Charging Customers for Loyalty
Customer loyalty is a goal for any company that wants to be successful. Countless studies have shown the financial benefits of having loyal customers over having to continuously attract new customers. There are a variety of ways to achieve customer loyalty, and some of these include:
- Loyalty programs– Some companies offer loyalty programs that keep track of customer purchases and reward customers for repeat business. Examples could include a sandwich restaurant that gives the customer a free sandwich after 10 purchases, or an airline that offers special privileges to loyal passengers, such as free upgrades, early boarding advantages or points toward free trips.
- Outstanding customer service– My personal favorite, this focuses on building customer relationships and offering a level of service so high that a customer feels recognized appreciated and wouldn’t consider going anywhere else.
- Fee-based loyalty programs– The concept may sound odd: the customer pays for the privilege of being part of a loyalty program. But done right, it works. And in a powerful way.
An example of a fee-based loyalty program is AMC Theatres’ AMC Stubs, for which customers pay $12 a year to be members. For only $1 per month, customers receive a variety of benefits: AMC waives fees for online movie ticket purchases, credits the customer $10 for every $100 spent and gives free upgrades for larger popcorn and drinks. The advantages are good enough by far that the $12 seems a small price to pay, and once you’re a member, where are you going to go when you want to watch a movie? To the nearest AMC Theatre.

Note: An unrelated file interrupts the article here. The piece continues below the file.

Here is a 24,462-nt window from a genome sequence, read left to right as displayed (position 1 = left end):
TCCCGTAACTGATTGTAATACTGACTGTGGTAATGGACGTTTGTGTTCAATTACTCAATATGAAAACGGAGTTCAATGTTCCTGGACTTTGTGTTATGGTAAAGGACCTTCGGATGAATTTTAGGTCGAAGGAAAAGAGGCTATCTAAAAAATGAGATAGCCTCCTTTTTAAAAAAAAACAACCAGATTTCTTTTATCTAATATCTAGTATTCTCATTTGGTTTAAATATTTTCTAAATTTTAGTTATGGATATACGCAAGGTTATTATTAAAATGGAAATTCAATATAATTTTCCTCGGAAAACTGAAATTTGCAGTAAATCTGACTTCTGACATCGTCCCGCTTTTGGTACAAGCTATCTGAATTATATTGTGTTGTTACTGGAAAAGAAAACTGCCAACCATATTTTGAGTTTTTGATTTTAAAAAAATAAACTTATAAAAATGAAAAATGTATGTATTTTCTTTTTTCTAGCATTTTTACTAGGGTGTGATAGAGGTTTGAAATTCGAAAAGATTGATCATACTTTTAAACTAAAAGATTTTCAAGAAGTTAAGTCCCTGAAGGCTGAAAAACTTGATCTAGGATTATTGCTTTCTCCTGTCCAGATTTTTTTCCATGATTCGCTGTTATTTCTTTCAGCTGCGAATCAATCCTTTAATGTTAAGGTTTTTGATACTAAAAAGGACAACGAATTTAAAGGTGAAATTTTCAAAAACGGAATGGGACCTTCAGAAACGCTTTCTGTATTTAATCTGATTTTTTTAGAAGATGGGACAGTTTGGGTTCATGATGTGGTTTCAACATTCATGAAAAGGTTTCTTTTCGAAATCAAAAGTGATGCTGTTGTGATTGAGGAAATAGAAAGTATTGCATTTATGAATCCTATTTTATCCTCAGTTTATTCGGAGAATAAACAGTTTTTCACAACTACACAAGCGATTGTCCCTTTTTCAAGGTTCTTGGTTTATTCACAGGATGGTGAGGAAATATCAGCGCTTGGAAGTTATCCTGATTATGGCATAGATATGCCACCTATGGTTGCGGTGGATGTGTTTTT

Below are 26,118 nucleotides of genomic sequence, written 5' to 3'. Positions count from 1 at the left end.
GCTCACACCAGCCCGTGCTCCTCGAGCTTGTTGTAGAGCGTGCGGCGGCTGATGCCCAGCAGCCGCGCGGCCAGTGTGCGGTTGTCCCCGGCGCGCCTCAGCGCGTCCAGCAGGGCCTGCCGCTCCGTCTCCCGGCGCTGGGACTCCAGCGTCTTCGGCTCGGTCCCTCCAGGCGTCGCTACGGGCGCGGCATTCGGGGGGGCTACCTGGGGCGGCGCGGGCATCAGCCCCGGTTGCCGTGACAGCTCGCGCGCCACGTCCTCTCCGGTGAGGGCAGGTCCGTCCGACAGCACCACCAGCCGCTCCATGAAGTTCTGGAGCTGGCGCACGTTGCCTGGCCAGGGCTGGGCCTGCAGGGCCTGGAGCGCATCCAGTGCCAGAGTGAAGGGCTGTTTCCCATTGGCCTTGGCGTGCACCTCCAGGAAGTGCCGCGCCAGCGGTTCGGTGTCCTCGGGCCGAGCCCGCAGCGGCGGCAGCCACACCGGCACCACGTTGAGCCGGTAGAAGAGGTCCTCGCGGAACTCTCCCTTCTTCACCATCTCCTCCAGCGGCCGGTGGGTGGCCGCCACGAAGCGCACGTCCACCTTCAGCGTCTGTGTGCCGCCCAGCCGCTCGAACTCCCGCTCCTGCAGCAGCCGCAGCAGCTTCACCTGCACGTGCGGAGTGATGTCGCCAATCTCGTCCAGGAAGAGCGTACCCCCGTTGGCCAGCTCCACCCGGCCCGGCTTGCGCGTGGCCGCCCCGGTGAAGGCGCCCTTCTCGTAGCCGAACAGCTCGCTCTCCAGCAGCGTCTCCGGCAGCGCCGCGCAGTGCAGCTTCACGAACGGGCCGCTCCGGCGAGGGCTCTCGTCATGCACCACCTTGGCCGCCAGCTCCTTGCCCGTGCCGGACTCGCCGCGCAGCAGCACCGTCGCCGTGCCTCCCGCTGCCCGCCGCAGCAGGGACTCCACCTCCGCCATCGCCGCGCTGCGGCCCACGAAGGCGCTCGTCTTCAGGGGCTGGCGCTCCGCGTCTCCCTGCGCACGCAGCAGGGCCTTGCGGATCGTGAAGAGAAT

Then there is my favorite, Amazon Prime, offered by Amazon.com. It is called a membership program, but industry experts and customers agree that it acts like a loyalty program. For $99 a year, customers get free movie streaming and Kindle book rentals as well as free two-day shipping. There is no limit to how much a member can take advantage of the benefits—a customer might buy one book a year or spend thousands on merchandise. So, how does this function as a loyalty program?
I believe that once customers have spent money for the membership fee, they will turn to Amazon.com before even considering doing business with a competitor. Customers may even look for reasons to do business with Amazon to feel that they are getting their money’s worth.
Of course, Amazon has to fulfill its promises and keep the customers happy so that they are willing to pay the $99 fee, and even view it as a bargain. And Amazon delivers a winning combination—it is an amazing retailer that sells what customers want and it delivers amazing customer service as well.
If you think offering a fee-based loyalty program is something that could work for your company, ask yourself: Are you so good that your customers are loyal to you even without the incentives of a loyalty program? Good enough that they would be willing to pay to belong to your loyalty program?
If you answered “Yes,” you are in some amazing company.
This article was originally published by SmallBizClub